Dresden was looking around very intently. “Doesn’t look like they have any surveillance in your neighborhood. That’s weird.” Katie noticed how his eyes lingered a little on Murphy every time his glance passed her, but he was very carefully avoiding looking at either her or Jack. Then he caught sight of their house, and he smiled. “Ah, that explains something.”
“Looks pretty normal to me,” Murphy said. “What are you seeing?”
Dresden closed his eyes and took a deep breath. “Well, yeah. It is normal. For you. For Michael.” He gave a sideways glance at Sanya. “Maybe even for Sanya, if he has a home somewhere.”
“I move around,” Sanya answered that quip. “But I see what you mean. I think I would like to meet this Dan Vasser.”
“I think you’ll get the chance.” Dresden clapped his hands together. “I’m guessing that if Mermaid-boy showed up instead of Carlos, it’s up to us to play cavalry. Who’s with me?”
“So long as it’s not the Light Brigade,” Sanya said, shifting his grip on the sword he was still holding.
“You know me, always a heavy hitter.”
“Slow, too.” Murphy was shaking her head again. If there had been any doubt in Katie’s mind that these three knew each other, this would have dispelled it. “You two need someone along to provide the brains of the organization.” Murphy patted her pockets. “Although… did either of you happen to bring an extra gun along for those of us who actually have to abide by regulations about weapons on airplanes?”
Dresden didn’t hesitate long. He just handed the big gun over, along with the ammunition belt. “I can manage without. Just stick close.”
“Right behind you all the way.” Murphy started loading shells into the gun – apparently it hadn’t been fully loaded. Then she stopped, and frowned. “Where are we going, anyway?”
“Right.” Dresden turned to her. “Mrs. Vasser, I wonder if I could borrow your wedding ring.”
What a strange question. Katie’s hand went to her ring. “What do you want that for?”
Dresden gave a slight smile. More of a grimace, really. “I’d like to use it to find your husband. From what you’ve told us, it should have a very strong connection to both you and him. I can use that.”
Katie played a little more with her ring. It was just a thing. But it was the most important symbol of the connection between her and Dan. Dresden had just admitted that very same thing. Not only that, it also represented a not insignificant monetary value. Dan had upgraded the ring from a plain gold band to an actual diamond ring, way back when.
Dresden had seen her doubt. “You’ll get it back, I promise. I don’t need to do anything to it what won’t wash off, after.”
Katie reluctantly handed over the ring. Dresden nodded his thanks, then pulled a silver chain from under his shirt. It had a pendant already on it, set with a red stone that was too large to be an actual ruby. He put the ring on the chain as well. He took a piece of chalk from a pocket and drew a circle on the asphalt. Then he put the ring and chain in one hand, holding the other over it. He murmured something Katie couldn’t understand, and finally scuffed the circle with his foot. Now, Katie felt something. There was suddenly some kind of tension in the air, pulling her eye to the ring on the chain.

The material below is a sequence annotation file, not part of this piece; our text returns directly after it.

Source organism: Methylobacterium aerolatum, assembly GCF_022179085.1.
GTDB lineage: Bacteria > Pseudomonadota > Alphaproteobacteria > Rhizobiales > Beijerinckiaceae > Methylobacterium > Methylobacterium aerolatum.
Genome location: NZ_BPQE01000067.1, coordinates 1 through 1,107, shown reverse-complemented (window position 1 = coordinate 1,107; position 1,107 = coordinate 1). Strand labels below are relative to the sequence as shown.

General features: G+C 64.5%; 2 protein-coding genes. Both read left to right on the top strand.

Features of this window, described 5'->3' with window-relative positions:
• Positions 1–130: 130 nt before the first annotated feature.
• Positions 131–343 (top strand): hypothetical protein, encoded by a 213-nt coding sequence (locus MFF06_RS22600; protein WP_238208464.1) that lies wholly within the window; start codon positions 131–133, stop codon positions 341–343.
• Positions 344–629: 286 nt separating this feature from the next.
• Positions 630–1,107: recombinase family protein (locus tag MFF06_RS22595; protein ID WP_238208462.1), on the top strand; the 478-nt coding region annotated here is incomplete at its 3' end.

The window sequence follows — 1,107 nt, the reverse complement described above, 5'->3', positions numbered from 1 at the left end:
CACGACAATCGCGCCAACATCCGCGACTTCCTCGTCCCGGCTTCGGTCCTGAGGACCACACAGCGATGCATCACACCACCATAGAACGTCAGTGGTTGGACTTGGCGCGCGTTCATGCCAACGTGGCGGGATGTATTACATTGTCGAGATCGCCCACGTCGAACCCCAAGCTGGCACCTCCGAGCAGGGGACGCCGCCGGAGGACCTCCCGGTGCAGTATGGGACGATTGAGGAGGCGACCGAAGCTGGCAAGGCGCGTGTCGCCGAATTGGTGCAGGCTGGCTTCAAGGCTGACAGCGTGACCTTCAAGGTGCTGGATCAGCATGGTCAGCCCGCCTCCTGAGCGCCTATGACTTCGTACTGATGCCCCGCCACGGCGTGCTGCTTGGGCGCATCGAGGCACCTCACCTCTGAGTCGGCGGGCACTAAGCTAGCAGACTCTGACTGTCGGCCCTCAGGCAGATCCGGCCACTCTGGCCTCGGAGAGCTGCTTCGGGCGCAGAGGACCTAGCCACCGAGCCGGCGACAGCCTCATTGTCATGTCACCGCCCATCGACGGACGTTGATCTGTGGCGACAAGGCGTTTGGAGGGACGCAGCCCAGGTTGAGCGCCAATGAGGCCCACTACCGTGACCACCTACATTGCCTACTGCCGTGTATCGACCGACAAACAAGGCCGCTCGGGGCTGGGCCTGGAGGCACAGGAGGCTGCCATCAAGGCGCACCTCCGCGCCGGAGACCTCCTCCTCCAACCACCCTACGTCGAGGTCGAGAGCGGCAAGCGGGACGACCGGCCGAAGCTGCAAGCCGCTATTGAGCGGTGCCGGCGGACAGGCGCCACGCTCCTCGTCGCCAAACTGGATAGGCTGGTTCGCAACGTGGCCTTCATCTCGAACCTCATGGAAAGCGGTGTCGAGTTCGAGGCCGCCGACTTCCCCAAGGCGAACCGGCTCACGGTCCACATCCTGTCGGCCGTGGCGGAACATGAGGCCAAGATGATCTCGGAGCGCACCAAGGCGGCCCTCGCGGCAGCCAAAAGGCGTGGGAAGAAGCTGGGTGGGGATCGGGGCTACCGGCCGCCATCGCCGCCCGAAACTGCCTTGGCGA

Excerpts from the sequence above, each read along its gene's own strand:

The ring was floating, pulling the chain along. It seemed to want to go down the street.
“Oh yeah, that works all right.” Dresden smiled again, a fully genuine one this time. “I’ve still got it.”
“And I’ve had about enough weird to last me a lifetime,” Jack interrupted. “Do you need our help for anything else?”
“Thank you for the offer, Inspector,” Dresden said. “We’ve had some experience with handling this kind of thing. Probably best to stay out of our line of fire.” He nodded at the house. “Stay behind your threshold and don’t open the door to anyone you don’t personally know. That should keep you safe for just about anything short of an apocalypse.”
“Make it more ominous, that’ll help.” Sanya grinned, just as Murphy rolled her eyes. “It’s not as dramatic as that, Mrs. Vasser. But staying in your house will protect you better than you might think. You would do well to stay inside. We’ll bring your husband back.”
It took four hours before noise in the back garden made Katie go and see what was going on. Then she didn’t know how fast she could actually run.
They’d brought Dan back. He wasn’t in good shape. Sanya had been supporting most of his weight, but as soon as Katie approached, Dan freed himself and started hugging her. He was holding on for dear life, it seemed. Not that he was very coherent, otherwise.
He was still wearing the clothes he’d worn three days ago. Whatever parts of his face that weren’t bruised or bloodstained were pale, grey almost. And he stared at her with glassy unbelief.
“You’re here…” he said, vaguely.
“You’re home, Dan. It’ll be okay,” she gave another squeeze on the hug, then tried to work free. “Let’s go inside, get you cleaned up.”
Murphy came to Dan’s side and took over, guiding him to the door and inside into the kitchen. Sanya asked something Katie barely heard about coming in, and she nodded her assent. She was about to follow all of them inside when Dresden called for her.
He had stayed back in all of this. Mostly because he was supporting someone else, Katie now realized. The man looked, if possible, in even worse shape than Dan. Long black hair hung loose, covering his face, but he didn’t have much of a shirt left and his torso and upper arms were covered in cuts and scorch marks. Even Dresden hadn’t escaped entirely unscathed, though the damage there seemed to have been limited to a black eye and a cut on his leg, just above his boots. He looked exhausted, though. He was holding out her wedding ring. “As promised.”
Katie took the ring. “Thank you.”
“I’d love to talk more, Mrs. Vasser. But I’d better get Carlos to Edinburgh. I think Murphy and Sanya can handle most of the talking, anyway. Murphy can get in contact with me, if it’s necessary.” He was silent for a while. “Sorry for the chaos, too.”
Katie frowned. “You didn’t cause it, Mr. Dresden.”
“Maybe not, but I’m fairly sure I made it worse.” Dresden smiled again, but it wasn’t genuine this time. “Long story. Goodbye, Mrs. Vasser. Take care of your husband. And yourself.”
Katie straightened. “I will.” But Dresden had already turned around and started walking away.